Capsicum baccatum var. pendulum (Willd.) Eshbaugh, commonly referred to as “aji,” is one of the five cultivated species in this genus (Eshbaugh, 1968, 1970; Pickersgill, 1969). Archeological and other evidence suggests that the cultivated ajis (var. pendulum) were derived from the wild C. baccatum var. baccatum L. that are known as “arivivi” in Bolivia (Eshbaugh, 1976; McLeod et al., 1983; Pickersgill et al., 1979). Domestication of C. baccatum var. baccatum is believed to have occurred in Peru approximately 2500 bc (DeWitt and Bosland, 1996; Pickersgill, 1969), and the crop subsequently improved by pre-Incan civilizations. That is, selection occurred then for both fruit size and persistence. Today, the domesticated ajis are quite diverse in the size, shape, and color of their fruits (DeWitt and Bosland, 1996), whereas those of the wild form are considered less so (Eshbaugh, 1970). The pods of the cultivated ajis have a distinctive fruity flavor and they are widely used in salsas, ceviches, and as dried powders (DeWitt and Bosland, 1996).
Although both the cultivated and the wild forms of C. baccatum are indigenous to South America, the distribution of C. baccatum var. baccatum has been reported as more restricted than that of its cultivated counterpart, being limited primarily to northern Argentina, Bolivia, southwestern Brazil, western Paraguay, and central Peru with a center of diversity/origin in Bolivia/Peru (D'Arcy and Eshbaugh, 1974; Eshbaugh, 1970; Hunziker, 1950). The cultivated C. baccatum var. pendulum is native from the lowlands to the middle elevations in the previously noted countries in addition to parts of Ecuador, Colombia, Chile, and a larger area within Brazil. Capsicum baccatum var. pendulum has been introduced to Central America, Hawaii, the mainland United States, and elsewhere (Smith and Heiser, 1957). A third variety C. baccatum var. praetermissum (Heiser & P.G. Sm.) Hunz. (Hunziker, 1971) is believed to have arisen from isolated populations of C. baccatum var. baccatum. Its distribution appears to be restricted to southern Brazil (McLeod et al., 1983).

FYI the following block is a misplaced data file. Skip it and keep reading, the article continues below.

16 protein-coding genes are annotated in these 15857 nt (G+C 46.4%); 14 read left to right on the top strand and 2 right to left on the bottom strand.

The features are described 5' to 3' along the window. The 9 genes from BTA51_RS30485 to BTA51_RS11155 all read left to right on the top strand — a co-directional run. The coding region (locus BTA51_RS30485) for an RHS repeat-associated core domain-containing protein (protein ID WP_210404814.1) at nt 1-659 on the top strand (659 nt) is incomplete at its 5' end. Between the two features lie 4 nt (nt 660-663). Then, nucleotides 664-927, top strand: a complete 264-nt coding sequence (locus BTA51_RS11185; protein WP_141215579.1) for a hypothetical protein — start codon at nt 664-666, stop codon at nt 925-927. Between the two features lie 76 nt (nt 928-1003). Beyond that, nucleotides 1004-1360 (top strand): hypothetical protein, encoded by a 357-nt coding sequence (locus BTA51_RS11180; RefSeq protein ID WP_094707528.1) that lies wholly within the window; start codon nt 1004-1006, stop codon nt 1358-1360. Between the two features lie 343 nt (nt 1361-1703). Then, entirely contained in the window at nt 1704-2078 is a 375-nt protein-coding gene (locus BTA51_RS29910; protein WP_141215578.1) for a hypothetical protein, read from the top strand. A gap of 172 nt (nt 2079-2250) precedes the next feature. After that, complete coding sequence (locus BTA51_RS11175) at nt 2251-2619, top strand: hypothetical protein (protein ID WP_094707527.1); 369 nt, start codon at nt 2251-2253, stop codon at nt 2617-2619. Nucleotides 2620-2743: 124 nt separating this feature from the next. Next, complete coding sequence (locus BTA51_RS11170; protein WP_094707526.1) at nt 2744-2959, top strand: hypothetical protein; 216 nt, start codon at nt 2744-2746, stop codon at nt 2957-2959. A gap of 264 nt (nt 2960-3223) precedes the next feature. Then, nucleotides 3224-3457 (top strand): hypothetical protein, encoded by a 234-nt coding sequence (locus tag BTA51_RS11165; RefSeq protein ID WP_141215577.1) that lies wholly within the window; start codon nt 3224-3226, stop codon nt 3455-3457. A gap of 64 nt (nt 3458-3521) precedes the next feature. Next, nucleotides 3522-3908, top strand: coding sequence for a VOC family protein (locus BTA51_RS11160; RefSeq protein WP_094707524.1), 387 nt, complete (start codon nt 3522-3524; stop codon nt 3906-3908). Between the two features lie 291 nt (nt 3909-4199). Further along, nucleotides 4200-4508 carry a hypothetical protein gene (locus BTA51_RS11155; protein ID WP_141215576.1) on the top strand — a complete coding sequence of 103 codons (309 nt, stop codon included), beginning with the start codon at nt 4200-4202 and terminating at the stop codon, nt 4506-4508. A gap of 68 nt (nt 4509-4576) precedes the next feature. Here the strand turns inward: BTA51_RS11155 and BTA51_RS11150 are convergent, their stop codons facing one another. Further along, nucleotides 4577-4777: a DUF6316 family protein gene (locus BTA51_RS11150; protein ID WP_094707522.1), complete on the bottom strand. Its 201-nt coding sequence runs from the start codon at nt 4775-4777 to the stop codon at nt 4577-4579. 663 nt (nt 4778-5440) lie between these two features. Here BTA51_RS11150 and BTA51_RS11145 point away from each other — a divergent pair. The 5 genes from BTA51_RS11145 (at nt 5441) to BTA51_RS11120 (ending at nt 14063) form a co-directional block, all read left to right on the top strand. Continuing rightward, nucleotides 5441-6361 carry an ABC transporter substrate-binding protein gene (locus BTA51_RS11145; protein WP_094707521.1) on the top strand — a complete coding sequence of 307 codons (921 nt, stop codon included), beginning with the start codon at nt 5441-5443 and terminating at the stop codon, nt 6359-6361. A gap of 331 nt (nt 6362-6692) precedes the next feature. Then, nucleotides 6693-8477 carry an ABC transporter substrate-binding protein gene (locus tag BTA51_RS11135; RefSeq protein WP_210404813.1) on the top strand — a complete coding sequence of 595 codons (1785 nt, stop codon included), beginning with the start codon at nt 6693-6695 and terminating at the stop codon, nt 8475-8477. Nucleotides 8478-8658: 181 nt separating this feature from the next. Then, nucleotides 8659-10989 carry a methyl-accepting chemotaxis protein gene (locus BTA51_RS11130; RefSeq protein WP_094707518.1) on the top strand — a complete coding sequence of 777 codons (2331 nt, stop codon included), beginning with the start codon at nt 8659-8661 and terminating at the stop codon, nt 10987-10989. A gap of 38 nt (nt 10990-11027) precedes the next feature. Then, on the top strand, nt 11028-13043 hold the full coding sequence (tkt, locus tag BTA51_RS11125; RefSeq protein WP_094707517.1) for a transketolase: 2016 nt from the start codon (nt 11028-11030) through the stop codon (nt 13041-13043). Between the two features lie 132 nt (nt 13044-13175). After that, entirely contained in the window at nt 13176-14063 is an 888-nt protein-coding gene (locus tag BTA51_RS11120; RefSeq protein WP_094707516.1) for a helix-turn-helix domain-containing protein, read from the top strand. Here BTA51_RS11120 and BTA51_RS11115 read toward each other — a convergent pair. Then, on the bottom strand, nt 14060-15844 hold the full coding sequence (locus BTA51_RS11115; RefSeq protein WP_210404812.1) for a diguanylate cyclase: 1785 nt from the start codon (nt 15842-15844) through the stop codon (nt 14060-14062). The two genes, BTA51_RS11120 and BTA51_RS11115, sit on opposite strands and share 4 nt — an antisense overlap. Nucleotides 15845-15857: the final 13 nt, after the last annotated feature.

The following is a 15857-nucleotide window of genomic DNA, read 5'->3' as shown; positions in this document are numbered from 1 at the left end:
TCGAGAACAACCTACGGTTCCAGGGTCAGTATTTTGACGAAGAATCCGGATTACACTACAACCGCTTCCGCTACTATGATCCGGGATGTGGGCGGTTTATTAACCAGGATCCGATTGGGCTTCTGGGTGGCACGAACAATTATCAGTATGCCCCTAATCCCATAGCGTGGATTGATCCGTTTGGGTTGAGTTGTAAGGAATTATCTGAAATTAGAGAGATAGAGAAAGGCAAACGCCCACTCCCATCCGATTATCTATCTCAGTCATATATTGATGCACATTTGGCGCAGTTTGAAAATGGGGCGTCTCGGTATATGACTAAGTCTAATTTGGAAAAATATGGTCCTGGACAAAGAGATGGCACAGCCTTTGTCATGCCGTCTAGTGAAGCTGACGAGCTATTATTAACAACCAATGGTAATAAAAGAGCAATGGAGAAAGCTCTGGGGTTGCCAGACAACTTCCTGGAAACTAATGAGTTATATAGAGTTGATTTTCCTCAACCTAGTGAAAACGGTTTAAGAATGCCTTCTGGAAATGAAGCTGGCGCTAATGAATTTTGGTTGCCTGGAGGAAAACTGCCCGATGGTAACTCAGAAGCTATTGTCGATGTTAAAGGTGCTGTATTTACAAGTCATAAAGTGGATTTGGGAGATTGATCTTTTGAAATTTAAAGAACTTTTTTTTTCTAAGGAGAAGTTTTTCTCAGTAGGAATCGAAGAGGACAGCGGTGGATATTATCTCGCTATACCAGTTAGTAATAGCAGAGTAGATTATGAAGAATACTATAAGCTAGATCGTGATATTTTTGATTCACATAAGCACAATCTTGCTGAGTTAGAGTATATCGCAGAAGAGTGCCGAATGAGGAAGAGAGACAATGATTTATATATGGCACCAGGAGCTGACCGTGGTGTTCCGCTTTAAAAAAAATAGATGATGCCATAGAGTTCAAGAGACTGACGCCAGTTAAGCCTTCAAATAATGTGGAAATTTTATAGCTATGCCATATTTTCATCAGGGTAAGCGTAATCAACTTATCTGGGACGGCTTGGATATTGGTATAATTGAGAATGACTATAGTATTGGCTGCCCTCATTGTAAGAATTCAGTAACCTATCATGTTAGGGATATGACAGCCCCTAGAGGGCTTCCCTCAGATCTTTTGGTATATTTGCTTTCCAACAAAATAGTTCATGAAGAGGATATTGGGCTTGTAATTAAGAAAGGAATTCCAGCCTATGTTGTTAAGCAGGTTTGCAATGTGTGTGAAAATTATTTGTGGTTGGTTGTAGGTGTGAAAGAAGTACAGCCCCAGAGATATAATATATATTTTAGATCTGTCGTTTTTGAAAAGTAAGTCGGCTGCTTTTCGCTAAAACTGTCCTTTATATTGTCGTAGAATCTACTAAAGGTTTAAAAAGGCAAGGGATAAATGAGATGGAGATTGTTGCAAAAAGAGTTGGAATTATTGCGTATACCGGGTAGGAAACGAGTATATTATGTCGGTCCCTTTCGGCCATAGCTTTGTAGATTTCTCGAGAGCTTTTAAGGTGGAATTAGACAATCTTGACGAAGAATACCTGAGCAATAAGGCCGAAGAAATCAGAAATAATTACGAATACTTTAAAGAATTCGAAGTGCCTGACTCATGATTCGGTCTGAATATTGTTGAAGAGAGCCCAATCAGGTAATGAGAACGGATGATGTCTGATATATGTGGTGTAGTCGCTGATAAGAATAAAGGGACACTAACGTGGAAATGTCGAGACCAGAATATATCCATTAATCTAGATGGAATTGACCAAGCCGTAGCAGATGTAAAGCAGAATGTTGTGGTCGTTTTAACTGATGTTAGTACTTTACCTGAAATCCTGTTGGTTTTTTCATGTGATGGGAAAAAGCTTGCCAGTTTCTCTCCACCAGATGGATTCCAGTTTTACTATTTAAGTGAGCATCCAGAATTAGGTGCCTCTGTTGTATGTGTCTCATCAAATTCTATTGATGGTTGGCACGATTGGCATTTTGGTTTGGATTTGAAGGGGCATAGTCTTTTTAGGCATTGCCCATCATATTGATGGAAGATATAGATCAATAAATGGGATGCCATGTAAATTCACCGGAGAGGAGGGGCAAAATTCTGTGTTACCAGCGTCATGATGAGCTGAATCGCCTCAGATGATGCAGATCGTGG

Morphologic differences within and between the cultivated ajis (var. pendulum) and the wild C. baccatum var. baccatum were discussed by D'Arcy and Eshbaugh (1974), who described both varieties as having off-white corollas with a pair of yellowish, greenish, or tan markings at the base of each lobe, a calyx with five distinct teeth, and yellow anthers. The fruit of C. baccatum var. pendulum can be brown, red, orange, or lemon yellow. Its fruit are pendant (very rarely erect), persistent, firm-fleshed, and variously shaped—usually elongate and very rarely globose (D'Arcy and Eshbaugh, 1974). In contrast, fruit of C. baccatum var. baccatum typically have red fruit that are erect (very rarely pendant), deciduous, globose to oblong in shape, and 4 to 13 mm long and 3 to 7 mm wide. Although some authors have noted the ease with which these two varieties can be separated from another based on morphologic characteristics (Eshbaugh, 1970; Jensen et al., 1979), others have observed that C. baccatum var. baccatum intergrades into domesticated C. baccatum (Eshbaugh, 1980; Pickersgill et al., 1979).
Fruit color, size, shape, and so on, contribute to the quality of the aji crop. Manipulation of or selection for one or more morphologic characteristics can result in improved phenotypes. To date, relatively limited information is available on the extent of variability present for fruit characteristics of accessions within existing germplasm collections of C. baccatum. This study was conducted to examine the variability for mature fruit morphologic characteristics [length., width, length:weight (L:W), weight, and color] among 295 accessions of C. baccatum (vars. baccatum and pendulum) in the USDA/ARS Capsicum germplasm collection (Jarret et al., 1990).
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